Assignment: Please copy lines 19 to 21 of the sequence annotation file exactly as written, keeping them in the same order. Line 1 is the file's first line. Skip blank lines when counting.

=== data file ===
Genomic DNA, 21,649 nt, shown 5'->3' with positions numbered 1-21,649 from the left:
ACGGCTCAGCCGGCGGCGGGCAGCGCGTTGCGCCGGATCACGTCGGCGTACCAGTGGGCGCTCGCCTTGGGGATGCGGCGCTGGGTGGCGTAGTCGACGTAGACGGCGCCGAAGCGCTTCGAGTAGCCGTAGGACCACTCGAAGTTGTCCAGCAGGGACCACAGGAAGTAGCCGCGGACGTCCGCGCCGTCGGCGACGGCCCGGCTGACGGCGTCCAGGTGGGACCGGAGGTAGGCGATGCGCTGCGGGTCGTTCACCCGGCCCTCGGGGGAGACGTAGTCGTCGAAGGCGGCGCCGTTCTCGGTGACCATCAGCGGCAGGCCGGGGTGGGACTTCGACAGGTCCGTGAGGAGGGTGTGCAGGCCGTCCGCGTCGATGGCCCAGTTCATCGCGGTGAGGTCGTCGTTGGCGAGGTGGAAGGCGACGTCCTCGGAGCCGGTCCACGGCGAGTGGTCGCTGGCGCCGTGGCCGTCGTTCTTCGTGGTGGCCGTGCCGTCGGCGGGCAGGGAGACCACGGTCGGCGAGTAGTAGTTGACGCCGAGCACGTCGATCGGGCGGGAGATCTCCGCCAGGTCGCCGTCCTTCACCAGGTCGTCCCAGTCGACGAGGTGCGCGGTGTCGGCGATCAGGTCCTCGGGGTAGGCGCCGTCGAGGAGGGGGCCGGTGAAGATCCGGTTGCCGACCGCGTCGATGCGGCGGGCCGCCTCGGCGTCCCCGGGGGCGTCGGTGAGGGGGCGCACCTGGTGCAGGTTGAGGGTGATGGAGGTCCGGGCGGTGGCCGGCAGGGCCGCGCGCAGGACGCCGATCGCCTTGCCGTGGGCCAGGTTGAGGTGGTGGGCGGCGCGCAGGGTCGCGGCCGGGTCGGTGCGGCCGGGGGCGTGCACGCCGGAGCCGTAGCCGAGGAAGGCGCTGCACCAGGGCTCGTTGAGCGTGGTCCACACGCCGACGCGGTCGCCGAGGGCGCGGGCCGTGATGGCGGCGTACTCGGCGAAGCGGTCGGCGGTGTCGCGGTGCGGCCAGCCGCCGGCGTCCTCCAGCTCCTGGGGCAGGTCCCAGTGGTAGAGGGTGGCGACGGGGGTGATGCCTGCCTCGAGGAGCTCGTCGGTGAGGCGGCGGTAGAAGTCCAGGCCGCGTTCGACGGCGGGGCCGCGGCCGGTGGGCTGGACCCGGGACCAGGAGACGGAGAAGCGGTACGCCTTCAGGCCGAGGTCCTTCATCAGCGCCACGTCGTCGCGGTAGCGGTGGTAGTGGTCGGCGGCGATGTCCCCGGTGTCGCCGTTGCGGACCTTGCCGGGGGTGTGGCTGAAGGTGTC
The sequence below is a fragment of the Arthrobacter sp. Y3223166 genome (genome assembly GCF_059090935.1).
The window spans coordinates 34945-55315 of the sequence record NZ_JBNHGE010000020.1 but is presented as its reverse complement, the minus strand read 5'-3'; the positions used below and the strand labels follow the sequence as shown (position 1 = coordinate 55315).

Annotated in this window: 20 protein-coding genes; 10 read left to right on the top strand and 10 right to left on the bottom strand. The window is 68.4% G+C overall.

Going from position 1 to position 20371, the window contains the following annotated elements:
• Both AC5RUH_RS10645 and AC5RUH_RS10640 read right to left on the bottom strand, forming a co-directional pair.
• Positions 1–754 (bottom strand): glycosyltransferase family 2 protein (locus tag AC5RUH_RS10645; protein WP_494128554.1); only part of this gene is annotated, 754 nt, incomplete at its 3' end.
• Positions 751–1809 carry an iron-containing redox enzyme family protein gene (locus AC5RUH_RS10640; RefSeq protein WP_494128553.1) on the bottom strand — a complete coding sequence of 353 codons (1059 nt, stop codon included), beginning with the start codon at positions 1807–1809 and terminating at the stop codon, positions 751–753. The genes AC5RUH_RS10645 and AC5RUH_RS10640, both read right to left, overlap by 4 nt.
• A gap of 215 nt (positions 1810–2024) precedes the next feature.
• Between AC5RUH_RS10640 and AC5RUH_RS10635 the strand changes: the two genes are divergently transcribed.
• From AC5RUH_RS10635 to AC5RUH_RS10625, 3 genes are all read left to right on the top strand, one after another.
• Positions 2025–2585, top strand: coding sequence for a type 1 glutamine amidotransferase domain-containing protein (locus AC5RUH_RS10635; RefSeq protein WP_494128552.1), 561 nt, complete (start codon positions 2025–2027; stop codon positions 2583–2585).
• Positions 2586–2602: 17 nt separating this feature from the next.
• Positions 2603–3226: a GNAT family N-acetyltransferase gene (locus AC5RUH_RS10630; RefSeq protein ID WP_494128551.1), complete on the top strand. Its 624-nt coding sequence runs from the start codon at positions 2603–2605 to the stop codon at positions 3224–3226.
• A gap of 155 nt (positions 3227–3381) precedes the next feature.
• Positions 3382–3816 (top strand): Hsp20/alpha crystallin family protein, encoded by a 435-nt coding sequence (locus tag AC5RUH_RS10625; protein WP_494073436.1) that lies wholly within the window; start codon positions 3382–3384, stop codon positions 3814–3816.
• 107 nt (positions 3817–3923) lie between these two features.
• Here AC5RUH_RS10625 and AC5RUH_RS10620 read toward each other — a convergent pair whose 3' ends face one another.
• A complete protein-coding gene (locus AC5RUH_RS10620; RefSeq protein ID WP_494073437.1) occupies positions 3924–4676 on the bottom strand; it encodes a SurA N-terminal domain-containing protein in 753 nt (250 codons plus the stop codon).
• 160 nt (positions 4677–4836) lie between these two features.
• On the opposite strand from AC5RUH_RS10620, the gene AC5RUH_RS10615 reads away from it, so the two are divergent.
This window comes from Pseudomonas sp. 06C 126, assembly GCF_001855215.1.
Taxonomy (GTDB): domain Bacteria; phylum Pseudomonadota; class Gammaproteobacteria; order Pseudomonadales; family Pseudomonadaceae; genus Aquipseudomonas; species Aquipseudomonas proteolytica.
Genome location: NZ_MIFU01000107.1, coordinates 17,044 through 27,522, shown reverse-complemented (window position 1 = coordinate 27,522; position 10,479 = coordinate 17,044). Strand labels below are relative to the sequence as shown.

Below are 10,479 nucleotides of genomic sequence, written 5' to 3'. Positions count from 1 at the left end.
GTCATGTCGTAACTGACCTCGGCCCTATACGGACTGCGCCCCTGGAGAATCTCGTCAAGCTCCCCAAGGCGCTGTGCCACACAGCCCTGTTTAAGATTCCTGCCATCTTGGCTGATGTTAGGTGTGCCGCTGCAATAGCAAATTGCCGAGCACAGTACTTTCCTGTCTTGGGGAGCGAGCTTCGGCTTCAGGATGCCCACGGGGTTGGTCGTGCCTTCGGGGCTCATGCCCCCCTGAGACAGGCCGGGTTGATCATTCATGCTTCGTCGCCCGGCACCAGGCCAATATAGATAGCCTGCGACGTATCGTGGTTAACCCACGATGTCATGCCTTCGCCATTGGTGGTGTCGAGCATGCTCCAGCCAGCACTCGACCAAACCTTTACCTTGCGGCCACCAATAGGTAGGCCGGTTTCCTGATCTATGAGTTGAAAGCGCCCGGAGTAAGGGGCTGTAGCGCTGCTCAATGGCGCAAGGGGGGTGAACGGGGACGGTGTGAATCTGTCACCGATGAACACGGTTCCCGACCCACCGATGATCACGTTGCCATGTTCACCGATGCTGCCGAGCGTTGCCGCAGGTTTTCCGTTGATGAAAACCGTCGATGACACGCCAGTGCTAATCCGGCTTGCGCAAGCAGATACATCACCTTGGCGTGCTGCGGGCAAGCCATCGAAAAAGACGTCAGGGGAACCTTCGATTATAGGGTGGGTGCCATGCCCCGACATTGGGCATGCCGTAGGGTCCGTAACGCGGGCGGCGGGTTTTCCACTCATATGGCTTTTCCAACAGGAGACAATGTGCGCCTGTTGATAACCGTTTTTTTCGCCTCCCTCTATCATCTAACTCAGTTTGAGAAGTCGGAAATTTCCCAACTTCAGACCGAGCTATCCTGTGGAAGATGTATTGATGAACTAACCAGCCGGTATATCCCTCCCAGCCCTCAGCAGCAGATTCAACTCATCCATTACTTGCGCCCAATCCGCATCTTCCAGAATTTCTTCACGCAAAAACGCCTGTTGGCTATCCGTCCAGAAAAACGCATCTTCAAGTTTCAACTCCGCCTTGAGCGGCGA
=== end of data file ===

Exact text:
• Here AC5RUH_RS10625 and AC5RUH_RS10620 read toward each other — a convergent pair whose 3' ends face one another.
• A complete protein-coding gene (locus AC5RUH_RS10620; RefSeq protein ID WP_494073437.1) occupies positions 3924–4676 on the bottom strand; it encodes a SurA N-terminal domain-containing protein in 753 nt (250 codons plus the stop codon).
• 160 nt (positions 4677–4836) lie between these two features.